Glass Top Tables Unseen Threat To Child Safety

Kathleen Blanchard's picture
Glass top tables and child safety

Glass top tables have escaped scrutiny by safety experts as a threat to child safety. The findings of a study, published in the March issue of Pediatric Emergency Care, are a reminder to parents that childhood injuries from glass top tables and furniture with glass sides are all too common among children, and can be fatal.

The reviewers looked at emergency room records from 174 glass table injuries treated at Children's emergency department. The injuries occurred between 1995 and 2007. The safety threat to children from glass top tables is a collaborative effort between Consumer’s Union, the non-profit organization that publishes Consumer Reports.

Injuries to children, who play, fall into, knock over, or sit on glass top tables were found most often among boys, around three and a half years old. The resultant injuries to the face, legs, arms, hands and feet of children from glass top tables would be entirely preventable if safety glass was used, say the authors. However, no such standards exist, unlike glass doors and windshields that are made from sturdy, tempered glass.

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Amir Kimia, MD, of the Division of Emergency Medicine at Children's Hospital Boston says, “Huge shards of glass are basically like knives. If they sever an artery, they can cause uncontrolled bleeding, and the injury can be fatal." When tempered glass breaks, injury is unlikely to occur because of the small fragments. Glass top tables pose a serious threat to children inside the home and from patio furniture.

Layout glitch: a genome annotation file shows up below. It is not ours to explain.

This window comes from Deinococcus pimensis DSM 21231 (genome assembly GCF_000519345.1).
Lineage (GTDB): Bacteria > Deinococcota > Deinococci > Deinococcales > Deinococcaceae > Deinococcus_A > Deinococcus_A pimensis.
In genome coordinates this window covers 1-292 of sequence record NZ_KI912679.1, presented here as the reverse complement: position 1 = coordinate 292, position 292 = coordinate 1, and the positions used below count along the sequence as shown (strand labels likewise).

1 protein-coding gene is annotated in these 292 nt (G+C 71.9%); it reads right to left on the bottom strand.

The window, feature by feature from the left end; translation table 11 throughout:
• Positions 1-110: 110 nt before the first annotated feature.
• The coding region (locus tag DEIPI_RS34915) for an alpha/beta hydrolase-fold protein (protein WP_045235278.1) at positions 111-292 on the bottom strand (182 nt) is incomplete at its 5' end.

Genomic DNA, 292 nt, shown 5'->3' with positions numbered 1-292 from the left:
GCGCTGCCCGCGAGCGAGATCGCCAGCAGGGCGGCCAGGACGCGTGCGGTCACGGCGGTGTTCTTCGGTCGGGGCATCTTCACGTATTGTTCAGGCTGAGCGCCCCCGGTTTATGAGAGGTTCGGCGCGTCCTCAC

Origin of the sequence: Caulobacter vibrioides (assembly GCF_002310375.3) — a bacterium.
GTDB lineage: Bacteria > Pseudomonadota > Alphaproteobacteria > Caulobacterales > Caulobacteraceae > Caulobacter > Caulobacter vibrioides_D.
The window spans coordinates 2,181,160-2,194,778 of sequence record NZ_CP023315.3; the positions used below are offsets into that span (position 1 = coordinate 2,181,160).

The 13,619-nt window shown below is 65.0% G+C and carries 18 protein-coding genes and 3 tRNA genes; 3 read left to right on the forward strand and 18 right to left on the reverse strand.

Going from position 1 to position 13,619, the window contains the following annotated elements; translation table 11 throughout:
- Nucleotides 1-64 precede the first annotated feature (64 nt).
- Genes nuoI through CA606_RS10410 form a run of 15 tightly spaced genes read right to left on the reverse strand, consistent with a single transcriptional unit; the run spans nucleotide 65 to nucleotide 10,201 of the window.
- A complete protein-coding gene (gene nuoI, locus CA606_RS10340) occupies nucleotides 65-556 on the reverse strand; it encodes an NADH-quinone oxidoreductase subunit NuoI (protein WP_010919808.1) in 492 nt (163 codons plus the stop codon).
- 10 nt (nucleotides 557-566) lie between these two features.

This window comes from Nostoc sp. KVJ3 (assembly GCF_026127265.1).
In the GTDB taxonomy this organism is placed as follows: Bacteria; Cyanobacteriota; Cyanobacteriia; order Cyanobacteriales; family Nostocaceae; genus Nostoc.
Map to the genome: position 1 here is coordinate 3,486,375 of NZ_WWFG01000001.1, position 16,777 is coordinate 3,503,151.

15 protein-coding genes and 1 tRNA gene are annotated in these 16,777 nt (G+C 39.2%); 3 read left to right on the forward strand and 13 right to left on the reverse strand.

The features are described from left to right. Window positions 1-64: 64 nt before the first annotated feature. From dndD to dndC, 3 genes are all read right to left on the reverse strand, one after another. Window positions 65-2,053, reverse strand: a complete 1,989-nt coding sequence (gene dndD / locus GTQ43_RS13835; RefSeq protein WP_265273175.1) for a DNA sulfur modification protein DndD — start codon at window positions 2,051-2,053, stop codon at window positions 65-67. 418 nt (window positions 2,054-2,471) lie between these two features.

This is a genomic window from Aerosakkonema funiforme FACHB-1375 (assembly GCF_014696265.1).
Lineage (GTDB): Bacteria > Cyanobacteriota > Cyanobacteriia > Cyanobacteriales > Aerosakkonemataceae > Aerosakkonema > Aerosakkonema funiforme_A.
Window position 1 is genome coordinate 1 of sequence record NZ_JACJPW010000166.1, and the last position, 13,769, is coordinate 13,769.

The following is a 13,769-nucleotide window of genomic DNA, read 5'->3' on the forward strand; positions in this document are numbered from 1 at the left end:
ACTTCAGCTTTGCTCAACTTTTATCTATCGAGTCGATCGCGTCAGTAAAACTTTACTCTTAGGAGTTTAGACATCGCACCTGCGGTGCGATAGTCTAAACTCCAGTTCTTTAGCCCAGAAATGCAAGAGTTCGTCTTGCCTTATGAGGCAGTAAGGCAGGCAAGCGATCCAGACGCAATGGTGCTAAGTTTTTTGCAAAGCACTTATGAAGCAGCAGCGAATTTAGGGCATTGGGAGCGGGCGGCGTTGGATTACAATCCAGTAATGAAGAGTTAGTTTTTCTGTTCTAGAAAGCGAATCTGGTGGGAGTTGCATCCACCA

The remedy is simple, but seems to have been overlooked. Donald Mays, Senior Director of Product Safety and Technical Policy for Consumers Union says, "The use of tempered glass can significantly reduce the more than 20,000 serious injuries incurred each year from the use of common annealed glass in furniture."

Dr. Kimia says there is no way to tell if tables are made from tempered glass just by looking. The solution to reducing childhood injuries from glass top tables is to make tempered glass mandatory in the production of glass furniture to reduce the possibility of fatal injuries and disfiguration in children.

The study from Children’s Hospital showed that forty percent of the children treated for injuries from glass furniture required special imaging tests to find buried pieces of glass – eighty percent went to surgery for laceration repair. A child in Rhode Island died last December as the result of a puncture wound from a glass table. Half of the childhood injuries seen at Children’s Hospital from glass top tables and other glass furniture could have either been prevented or less severe if tempered glass were the industry standard.